Environmental group sues Polish 5.4GW lignite power plant

Author: Ellie Chambers


LONDON (ICIS)--ClientEarth, lawyers for the Earth Foundation, are suing Poland’s 5.5GW Belchatow lignite-fired plant for contributing to the climate crisis, the law firm said on Thursday.

The law firm appealed to the Lodz district court to order plant operator and Polish power incumbent PGE to cease burning coal at Belchatow by 2035 at the latest and reduce carbon emissions to zero.

The lawsuit is based on the environmental protection law, which allows ecological groups to file lawsuits to compel companies to cease activities which either damage or threaten to damage the environment.

Belchatow emitted more greenhouse gases than any other single emitter in Europe during 2018, European Commission data shows.

But the power plant is also fundamental to the energy security of Poland, accounting for almost 21% of Poland’s total production in 2017.


ClientEarth has had considerable success in obstructing coal-fired generation in Poland before.

On 1 August, as a result of a case brought by the firm, Poznan district court ruled an agreement between Polish utilities Enea and Energa to build the 1GW coal-fired Ostroleka C plant invalid.

The plant was supposed to be the last coal power plant to be built in Poland and was planned to come online in 2023 at the earliest.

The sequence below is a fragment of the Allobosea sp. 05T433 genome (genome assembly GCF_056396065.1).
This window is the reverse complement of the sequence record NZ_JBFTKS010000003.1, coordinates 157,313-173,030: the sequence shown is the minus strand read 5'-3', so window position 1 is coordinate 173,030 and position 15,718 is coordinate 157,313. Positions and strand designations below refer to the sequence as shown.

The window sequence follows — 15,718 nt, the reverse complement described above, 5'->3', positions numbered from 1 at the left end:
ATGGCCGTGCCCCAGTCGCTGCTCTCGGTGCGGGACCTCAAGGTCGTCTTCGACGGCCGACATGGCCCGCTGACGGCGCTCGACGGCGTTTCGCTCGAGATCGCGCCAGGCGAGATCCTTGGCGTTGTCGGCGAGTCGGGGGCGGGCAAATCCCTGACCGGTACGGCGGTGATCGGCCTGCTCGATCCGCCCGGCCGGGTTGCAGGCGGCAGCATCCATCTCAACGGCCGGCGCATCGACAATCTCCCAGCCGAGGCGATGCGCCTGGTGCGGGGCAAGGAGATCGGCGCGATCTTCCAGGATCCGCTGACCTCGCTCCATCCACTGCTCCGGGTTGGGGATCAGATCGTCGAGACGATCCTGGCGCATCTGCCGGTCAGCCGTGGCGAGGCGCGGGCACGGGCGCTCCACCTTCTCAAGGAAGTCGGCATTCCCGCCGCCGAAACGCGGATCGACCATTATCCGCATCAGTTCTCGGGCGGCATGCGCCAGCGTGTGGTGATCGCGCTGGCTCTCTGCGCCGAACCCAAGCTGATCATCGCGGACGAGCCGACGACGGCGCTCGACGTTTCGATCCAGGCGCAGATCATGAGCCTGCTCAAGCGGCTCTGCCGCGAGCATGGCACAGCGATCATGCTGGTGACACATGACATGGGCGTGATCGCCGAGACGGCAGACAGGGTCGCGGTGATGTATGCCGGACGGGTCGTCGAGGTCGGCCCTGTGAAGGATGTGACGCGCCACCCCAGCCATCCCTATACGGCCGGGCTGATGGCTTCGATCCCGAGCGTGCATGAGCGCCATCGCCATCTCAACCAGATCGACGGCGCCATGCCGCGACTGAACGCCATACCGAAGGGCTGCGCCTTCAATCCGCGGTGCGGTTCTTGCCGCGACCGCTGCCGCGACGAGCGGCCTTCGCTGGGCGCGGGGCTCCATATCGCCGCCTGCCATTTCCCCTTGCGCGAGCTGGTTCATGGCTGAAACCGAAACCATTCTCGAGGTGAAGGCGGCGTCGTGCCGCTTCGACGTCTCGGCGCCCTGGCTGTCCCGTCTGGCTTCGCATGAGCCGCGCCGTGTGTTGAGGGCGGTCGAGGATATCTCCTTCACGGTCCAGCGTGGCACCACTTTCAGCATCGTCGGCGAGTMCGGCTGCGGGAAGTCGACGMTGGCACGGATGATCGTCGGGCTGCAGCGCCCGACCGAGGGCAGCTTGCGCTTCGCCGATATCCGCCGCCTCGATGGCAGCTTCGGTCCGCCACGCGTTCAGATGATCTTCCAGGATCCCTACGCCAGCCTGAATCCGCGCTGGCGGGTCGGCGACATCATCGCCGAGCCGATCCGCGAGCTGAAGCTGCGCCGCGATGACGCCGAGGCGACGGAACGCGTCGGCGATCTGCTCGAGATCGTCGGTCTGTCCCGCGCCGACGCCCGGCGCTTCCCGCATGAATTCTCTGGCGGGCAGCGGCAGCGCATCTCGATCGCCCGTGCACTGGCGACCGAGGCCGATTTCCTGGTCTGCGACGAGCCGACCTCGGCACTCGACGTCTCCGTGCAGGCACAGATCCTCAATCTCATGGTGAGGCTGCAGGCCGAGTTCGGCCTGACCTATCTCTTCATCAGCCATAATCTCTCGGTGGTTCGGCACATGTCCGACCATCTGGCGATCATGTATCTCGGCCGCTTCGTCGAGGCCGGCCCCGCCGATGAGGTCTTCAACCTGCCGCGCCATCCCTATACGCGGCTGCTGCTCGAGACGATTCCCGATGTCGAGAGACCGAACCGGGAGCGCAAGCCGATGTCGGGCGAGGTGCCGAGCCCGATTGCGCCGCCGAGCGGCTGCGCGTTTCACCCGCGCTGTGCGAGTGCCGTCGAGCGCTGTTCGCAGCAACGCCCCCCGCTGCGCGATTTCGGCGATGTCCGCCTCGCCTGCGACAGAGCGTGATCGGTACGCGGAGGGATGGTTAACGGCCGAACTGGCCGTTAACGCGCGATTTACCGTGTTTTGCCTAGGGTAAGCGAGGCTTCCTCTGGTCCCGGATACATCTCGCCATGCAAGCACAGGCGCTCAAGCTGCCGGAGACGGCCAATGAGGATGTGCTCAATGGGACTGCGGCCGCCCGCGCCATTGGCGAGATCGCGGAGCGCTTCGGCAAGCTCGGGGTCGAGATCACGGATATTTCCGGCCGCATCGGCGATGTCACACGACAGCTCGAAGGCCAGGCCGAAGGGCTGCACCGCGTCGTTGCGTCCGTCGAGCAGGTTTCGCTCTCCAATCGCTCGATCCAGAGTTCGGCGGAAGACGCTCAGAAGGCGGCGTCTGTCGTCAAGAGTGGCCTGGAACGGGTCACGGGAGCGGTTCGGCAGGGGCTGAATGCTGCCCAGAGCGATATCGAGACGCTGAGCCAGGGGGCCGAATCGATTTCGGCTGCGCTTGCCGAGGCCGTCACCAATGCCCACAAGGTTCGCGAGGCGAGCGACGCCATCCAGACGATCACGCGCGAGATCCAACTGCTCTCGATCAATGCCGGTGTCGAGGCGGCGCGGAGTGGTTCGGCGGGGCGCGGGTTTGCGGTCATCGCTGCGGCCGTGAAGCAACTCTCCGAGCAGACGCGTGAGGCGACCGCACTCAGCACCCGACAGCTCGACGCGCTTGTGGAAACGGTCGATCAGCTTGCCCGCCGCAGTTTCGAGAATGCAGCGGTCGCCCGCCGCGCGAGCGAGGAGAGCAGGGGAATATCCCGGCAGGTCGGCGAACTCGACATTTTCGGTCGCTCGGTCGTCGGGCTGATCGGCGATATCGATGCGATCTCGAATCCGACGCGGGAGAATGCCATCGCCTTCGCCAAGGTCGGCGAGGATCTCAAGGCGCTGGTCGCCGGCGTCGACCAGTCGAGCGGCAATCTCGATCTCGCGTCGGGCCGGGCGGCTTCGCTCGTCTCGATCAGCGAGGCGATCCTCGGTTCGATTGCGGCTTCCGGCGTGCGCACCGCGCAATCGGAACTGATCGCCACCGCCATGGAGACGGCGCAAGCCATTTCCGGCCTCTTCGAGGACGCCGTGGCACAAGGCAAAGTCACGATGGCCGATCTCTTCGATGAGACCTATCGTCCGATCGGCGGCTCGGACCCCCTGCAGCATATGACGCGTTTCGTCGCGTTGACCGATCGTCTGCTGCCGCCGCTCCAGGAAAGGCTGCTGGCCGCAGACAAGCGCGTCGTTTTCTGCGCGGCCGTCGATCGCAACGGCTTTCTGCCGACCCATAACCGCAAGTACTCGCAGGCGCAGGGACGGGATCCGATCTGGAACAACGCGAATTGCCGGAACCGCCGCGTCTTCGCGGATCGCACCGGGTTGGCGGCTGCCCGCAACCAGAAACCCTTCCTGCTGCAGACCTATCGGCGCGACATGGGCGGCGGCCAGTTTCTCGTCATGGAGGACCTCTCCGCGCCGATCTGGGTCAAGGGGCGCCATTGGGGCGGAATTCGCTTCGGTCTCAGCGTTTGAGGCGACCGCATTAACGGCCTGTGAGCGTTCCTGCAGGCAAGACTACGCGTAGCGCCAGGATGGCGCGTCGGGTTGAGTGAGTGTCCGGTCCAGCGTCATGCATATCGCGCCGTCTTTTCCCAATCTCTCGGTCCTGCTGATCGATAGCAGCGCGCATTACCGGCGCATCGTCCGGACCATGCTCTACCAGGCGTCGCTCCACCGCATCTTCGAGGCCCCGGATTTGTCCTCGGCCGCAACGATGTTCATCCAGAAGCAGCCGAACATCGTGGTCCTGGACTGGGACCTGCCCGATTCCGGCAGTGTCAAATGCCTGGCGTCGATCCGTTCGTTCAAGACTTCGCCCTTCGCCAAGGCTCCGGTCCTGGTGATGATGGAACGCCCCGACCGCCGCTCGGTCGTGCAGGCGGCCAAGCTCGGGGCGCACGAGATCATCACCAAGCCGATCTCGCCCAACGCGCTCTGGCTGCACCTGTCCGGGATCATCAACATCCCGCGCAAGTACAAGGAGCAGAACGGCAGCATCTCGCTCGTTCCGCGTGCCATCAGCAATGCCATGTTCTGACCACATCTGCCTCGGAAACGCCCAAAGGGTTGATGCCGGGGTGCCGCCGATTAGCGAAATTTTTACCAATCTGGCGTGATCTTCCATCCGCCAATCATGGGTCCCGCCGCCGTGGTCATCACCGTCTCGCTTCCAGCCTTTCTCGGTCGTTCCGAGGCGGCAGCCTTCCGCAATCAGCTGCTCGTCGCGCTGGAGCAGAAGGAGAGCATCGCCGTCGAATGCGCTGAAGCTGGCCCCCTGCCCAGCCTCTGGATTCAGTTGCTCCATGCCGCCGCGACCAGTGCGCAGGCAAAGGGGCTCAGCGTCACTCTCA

ICIS analysis indicated the impact of Ostroleka C not coming online would be bearish in the mid-term, as the plant would have increased Poland’s need to buy EUAs, but slightly bullish in the long term.

On 19 June, the Polish supreme administrative court ruled that the 1.6GW coal-fired Polnoc plant would never be built, also due to a case brought by ClientEarth.


Poland’s national energy and climate plan (NECP) to 2030 proposed that the share of coal in the generation mix would be reduced to 60% by 2030.

ICIS analysis estimates the share of lignite and hard coal in this year’s generation mix will be 82%.

The plan also included a target of 21% of renewable energy in final energy consumption by 2030, but this fell short of the commission recommendation by 4 percentage points.

The final NECP is due for submission by 31 December 2019, when Poland will either have to take account of the Commission’s recommendations or justify their reasons for not doing so.

Poland currently has no concrete plans for moving away from coal-fired generation entirely.

The country even opened a new coal mine as recently as Wednesday.

Belchatow also has no plans for a coal exit and PGE has embarked on a programme of modernising coal units to ensure they can run for longer.

After announcing modernisation at one 370MW block at Belchatow, the company said it would now be able to run until 2034.